What are the most effective actions for the climate?
Updated: 4 days ago
If we don’t change course, the lifestyle of every family will result in one climate death. We urgently need ways to prevent global warming from worsening. What are the most promising things we can do personally?
By Stijn Bruers
There's a lot more you can do than take a bike. (Photo: Freepik)
With the many floods and forest fires, plus ever more alarming scientific studies, we can no longer ignore that the climate is changing faster than expected. In the media, we see many disturbing messages about global warming. Please allow me to add to that.
A study in Nature offers an initial calculation of the ‘mortality cost of carbon’. The author looked only at temperature deaths, i.e. the extra number of people who die due to higher temperatures and heat waves (minus the number of people who die less due to milder winters and fewer cold waves). Without additional climate action, some 80 million people could die from climate change by the year 2100. That is as many as the number of deaths in World War II.
Now, let’s take an average family of four in Belgium, the country where I live. The total amount of CO2 and other greenhouse gases that those family members emit over their lifetimes causes an extra climate death this century due to more extreme temperatures.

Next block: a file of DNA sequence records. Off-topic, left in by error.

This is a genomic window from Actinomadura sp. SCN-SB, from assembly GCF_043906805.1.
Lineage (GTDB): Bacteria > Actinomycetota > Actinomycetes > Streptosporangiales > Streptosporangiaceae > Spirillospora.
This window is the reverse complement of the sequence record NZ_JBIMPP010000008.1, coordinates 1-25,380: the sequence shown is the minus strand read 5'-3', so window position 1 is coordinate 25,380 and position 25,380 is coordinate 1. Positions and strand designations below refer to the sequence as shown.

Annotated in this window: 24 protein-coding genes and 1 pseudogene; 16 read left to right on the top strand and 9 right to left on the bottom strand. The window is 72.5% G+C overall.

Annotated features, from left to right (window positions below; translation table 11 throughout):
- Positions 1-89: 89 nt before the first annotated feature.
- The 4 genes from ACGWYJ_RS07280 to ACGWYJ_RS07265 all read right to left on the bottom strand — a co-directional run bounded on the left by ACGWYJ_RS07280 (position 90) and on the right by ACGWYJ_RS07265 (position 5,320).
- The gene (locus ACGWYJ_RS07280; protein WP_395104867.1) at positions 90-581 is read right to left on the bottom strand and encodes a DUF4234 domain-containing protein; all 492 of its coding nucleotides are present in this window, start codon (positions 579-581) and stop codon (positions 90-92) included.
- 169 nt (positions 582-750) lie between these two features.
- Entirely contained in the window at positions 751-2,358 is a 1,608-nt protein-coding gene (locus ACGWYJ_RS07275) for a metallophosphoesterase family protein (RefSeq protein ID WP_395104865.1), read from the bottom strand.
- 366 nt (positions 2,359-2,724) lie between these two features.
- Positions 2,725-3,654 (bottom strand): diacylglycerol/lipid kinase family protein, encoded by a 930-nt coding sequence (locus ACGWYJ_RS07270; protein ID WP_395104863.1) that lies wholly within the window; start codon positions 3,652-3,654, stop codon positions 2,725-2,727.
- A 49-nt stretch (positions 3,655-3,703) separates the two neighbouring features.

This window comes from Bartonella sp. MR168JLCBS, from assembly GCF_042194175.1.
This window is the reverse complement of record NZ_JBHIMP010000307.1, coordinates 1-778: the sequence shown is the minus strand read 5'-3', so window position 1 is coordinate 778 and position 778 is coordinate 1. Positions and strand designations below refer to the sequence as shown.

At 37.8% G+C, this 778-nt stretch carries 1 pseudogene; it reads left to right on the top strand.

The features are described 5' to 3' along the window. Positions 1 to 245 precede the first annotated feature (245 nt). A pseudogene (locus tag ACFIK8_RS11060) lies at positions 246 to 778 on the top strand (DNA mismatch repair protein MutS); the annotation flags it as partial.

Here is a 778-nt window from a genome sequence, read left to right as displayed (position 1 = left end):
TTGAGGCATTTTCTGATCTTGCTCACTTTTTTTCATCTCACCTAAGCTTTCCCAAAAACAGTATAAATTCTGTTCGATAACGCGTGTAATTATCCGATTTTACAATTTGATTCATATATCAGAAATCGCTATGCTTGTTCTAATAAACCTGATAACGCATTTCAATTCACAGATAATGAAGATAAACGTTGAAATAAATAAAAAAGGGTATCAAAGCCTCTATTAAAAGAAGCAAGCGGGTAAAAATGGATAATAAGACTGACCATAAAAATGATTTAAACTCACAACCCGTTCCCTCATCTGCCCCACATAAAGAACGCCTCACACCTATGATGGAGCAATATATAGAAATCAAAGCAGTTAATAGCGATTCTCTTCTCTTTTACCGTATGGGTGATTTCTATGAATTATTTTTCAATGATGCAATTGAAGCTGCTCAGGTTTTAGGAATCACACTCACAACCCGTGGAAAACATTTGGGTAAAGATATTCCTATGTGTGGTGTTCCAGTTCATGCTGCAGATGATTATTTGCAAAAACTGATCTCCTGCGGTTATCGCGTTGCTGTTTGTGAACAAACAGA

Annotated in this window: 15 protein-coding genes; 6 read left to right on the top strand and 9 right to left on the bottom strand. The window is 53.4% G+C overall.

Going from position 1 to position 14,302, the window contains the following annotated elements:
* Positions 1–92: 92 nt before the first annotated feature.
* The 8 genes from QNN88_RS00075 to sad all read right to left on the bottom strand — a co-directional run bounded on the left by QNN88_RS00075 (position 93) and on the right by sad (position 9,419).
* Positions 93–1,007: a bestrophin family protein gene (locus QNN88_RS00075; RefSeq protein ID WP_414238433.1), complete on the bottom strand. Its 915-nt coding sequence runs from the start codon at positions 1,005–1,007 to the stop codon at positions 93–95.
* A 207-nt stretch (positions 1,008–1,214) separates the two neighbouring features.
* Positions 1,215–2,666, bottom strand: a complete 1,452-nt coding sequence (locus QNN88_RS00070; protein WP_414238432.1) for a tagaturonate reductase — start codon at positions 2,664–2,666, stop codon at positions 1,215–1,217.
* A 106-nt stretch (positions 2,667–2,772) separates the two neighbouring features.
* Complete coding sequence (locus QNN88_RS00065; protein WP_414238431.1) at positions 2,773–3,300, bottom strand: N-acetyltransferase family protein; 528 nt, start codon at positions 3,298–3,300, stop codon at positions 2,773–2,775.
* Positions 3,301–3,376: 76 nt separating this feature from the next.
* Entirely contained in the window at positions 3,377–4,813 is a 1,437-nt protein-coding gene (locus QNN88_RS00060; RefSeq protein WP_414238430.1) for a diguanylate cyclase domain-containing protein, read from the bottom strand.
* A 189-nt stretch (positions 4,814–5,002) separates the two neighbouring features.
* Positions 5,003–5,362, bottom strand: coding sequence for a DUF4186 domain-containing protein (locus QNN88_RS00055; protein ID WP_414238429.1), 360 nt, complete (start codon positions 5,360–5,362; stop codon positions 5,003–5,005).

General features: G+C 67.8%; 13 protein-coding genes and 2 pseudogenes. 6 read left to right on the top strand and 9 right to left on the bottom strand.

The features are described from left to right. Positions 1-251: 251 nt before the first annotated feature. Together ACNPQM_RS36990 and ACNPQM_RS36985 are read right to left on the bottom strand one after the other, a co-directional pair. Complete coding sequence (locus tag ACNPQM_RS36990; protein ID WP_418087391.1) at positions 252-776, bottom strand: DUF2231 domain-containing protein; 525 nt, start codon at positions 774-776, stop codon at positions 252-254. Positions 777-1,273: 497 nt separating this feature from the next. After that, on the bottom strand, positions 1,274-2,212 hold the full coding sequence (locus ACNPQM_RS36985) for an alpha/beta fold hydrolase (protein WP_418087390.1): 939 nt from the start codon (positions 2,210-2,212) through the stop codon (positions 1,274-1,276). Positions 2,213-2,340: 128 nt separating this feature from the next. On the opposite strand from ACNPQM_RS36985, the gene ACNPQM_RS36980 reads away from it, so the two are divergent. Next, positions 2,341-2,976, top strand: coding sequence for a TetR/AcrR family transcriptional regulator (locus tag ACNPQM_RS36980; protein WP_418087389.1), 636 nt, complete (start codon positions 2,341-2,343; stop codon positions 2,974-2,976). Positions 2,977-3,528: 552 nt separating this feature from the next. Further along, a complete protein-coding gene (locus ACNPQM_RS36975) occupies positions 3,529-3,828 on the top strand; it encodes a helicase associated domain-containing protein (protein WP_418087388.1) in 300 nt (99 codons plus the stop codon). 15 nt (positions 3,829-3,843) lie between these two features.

I repeat: for every family, there is one climate death.
With climate change, we are facing the equivalent of a world war.
When we are given frightening news, we tend to become fatalistic. Unless … the message is accompanied by a clear, concrete, achievable action perspective
Yet many people still seem to doubt whether things will turn out so catastrophically. They seem immune to alarming messages in the media. In fact, precisely those messages could well be counterproductive, fuelling climate doubt.
Psychological research shows this. When we are given frightening news, we tend to become fatalistic and bury our heads in the sand. Unless … the message is accompanied by a clear, concrete, achievable action perspective. When faced with disaster, we want to be able to do something meaningful. If we do not know what to do, we feel so helpless that we passively accept fate and even dare to question the disaster.